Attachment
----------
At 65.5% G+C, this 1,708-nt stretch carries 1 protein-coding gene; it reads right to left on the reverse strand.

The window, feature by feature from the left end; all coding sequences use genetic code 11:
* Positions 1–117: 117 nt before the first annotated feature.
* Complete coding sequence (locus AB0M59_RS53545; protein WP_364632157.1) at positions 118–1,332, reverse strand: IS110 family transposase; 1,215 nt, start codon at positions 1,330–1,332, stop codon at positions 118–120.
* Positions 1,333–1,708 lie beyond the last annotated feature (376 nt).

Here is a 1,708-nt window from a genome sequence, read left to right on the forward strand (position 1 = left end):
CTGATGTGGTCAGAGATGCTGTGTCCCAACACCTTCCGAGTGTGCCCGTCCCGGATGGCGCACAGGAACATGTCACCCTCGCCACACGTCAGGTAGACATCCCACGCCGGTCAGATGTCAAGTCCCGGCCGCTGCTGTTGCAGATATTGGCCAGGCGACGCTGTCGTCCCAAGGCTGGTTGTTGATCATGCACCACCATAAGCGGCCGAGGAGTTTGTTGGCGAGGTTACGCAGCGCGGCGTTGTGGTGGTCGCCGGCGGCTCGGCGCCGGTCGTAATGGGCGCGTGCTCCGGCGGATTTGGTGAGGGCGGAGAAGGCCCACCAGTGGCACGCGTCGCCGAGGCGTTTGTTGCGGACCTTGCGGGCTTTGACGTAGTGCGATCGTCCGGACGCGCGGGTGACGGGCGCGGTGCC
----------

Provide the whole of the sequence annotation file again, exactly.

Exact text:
At 65.5% G+C, this 1,708-nt stretch carries 1 protein-coding gene; it reads right to left on the reverse strand.

The window, feature by feature from the left end; all coding sequences use genetic code 11:
* Positions 1–117: 117 nt before the first annotated feature.
* Complete coding sequence (locus AB0M59_RS53545; protein WP_364632157.1) at positions 118–1,332, reverse strand: IS110 family transposase; 1,215 nt, start codon at positions 1,330–1,332, stop codon at positions 118–120.
* Positions 1,333–1,708 lie beyond the last annotated feature (376 nt).

Here is a 1,708-nt window from a genome sequence, read left to right on the forward strand (position 1 = left end):
CTGATGTGGTCAGAGATGCTGTGTCCCAACACCTTCCGAGTGTGCCCGTCCCGGATGGCGCACAGGAACATGTCACCCTCGCCACACGTCAGGTAGACATCCCACGCCGGTCAGATGTCAAGTCCCGGCCGCTGCTGTTGCAGATATTGGCCAGGCGACGCTGTCGTCCCAAGGCTGGTTGTTGATCATGCACCACCATAAGCGGCCGAGGAGTTTGTTGGCGAGGTTACGCAGCGCGGCGTTGTGGTGGTCGCCGGCGGCTCGGCGCCGGTCGTAATGGGCGCGTGCTCCGGCGGATTTGGTGAGGGCGGAGAAGGCCCACCAGTGGCACGCGTCGCCGAGGCGTTTGTTGCGGACCTTGCGGGCTTTGACGTAGTGCGATCGTCCGGACGCGCGGGTGACGGGCGCGGTGCC